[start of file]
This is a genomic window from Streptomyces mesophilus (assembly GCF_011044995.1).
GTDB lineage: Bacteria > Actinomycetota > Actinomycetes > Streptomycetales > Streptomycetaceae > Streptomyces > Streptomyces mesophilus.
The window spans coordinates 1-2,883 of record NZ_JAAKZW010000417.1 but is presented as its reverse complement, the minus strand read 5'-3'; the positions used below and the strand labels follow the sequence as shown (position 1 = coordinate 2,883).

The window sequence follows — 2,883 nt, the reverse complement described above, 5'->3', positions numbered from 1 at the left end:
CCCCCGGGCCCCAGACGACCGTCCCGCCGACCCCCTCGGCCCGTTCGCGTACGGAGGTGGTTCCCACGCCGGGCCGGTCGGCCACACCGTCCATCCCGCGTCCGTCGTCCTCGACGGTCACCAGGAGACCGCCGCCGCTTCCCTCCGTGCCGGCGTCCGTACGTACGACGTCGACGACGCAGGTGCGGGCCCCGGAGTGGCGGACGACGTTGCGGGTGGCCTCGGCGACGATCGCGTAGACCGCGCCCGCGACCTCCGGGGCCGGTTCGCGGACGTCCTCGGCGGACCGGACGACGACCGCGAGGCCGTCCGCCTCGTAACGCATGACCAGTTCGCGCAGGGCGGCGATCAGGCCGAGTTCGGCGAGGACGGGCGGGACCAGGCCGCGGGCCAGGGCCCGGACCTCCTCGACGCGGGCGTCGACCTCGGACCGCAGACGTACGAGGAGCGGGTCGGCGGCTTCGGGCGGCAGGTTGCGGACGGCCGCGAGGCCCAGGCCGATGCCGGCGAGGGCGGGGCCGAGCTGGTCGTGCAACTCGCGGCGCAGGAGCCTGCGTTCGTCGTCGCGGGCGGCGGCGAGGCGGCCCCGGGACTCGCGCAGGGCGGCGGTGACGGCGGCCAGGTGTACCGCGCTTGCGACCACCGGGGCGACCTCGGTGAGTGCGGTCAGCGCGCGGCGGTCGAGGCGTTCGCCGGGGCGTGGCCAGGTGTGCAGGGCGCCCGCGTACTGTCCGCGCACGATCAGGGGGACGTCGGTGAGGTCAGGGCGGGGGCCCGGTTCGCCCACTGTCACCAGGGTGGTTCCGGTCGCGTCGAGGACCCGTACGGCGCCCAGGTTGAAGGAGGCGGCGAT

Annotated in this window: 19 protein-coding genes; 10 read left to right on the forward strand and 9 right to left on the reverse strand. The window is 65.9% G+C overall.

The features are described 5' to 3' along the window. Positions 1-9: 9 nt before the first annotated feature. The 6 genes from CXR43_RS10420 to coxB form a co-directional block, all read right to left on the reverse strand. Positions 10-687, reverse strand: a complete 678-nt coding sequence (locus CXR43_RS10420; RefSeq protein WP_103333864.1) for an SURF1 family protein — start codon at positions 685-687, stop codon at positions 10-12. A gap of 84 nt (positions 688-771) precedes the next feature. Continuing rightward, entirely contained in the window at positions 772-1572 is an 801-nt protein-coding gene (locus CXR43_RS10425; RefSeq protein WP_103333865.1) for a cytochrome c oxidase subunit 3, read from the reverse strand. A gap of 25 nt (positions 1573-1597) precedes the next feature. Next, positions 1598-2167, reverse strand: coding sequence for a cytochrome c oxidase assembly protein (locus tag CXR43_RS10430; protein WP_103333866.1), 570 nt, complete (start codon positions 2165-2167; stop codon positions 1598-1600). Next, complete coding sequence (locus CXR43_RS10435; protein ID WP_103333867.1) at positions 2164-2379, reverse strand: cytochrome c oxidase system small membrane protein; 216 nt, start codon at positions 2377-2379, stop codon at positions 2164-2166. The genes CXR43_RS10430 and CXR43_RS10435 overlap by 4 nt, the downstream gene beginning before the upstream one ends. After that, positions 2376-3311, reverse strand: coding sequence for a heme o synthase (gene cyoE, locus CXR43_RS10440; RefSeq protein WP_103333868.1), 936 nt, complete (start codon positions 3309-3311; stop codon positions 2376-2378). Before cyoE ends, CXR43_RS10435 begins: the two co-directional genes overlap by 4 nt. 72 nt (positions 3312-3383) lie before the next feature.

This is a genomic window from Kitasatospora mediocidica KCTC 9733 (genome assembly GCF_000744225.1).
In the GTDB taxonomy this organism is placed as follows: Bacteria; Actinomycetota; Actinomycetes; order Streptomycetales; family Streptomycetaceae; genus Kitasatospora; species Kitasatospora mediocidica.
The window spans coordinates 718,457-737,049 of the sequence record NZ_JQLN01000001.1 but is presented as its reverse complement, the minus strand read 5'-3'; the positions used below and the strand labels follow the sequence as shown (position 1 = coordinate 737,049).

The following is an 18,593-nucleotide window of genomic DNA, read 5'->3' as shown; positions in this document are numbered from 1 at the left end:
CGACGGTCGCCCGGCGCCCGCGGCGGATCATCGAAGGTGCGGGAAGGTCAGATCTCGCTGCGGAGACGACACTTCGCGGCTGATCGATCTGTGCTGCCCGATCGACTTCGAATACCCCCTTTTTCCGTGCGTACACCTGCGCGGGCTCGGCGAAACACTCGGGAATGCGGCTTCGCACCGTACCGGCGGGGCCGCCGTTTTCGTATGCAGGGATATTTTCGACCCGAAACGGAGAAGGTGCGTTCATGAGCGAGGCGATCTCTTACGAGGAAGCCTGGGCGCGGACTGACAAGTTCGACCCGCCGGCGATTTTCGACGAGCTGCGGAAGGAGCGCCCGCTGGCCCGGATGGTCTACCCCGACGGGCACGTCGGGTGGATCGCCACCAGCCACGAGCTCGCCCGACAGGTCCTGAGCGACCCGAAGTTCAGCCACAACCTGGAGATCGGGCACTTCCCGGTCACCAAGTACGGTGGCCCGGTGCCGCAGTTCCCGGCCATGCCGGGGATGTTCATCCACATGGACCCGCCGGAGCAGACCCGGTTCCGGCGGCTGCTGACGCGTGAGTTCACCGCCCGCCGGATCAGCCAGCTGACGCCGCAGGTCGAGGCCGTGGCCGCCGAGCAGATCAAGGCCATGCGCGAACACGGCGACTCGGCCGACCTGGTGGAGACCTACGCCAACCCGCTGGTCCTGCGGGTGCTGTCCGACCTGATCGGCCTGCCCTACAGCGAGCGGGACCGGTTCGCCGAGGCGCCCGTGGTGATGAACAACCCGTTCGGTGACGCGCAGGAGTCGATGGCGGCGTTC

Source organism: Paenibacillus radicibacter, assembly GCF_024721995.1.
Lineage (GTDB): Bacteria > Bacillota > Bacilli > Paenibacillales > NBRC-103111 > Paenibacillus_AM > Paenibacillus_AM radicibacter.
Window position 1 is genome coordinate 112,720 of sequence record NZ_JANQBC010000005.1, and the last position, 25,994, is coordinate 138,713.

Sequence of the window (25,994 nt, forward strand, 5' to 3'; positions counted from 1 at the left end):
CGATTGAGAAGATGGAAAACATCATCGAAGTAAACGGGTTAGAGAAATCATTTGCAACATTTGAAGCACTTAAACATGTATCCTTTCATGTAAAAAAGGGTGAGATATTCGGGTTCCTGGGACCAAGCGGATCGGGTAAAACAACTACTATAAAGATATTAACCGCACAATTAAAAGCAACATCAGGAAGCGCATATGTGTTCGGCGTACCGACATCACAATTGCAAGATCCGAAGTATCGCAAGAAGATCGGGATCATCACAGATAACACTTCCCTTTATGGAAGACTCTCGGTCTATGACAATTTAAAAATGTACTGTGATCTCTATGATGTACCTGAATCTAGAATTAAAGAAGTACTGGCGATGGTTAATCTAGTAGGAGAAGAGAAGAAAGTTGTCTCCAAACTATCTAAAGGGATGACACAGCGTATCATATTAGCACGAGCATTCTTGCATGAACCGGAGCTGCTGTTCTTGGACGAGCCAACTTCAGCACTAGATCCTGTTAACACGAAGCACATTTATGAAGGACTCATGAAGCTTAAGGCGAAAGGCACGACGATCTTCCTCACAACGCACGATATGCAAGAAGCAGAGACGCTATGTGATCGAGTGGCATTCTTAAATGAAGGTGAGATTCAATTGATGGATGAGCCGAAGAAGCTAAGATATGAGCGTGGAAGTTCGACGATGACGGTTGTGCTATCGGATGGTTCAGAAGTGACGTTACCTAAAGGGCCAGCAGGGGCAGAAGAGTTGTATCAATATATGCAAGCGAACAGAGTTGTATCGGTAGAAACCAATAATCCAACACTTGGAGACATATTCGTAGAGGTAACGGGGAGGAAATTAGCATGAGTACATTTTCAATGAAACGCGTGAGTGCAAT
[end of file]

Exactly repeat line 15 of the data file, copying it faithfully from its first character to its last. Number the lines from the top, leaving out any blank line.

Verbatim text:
Window position 1 is genome coordinate 112,720 of sequence record NZ_JANQBC010000005.1, and the last position, 25,994, is coordinate 138,713.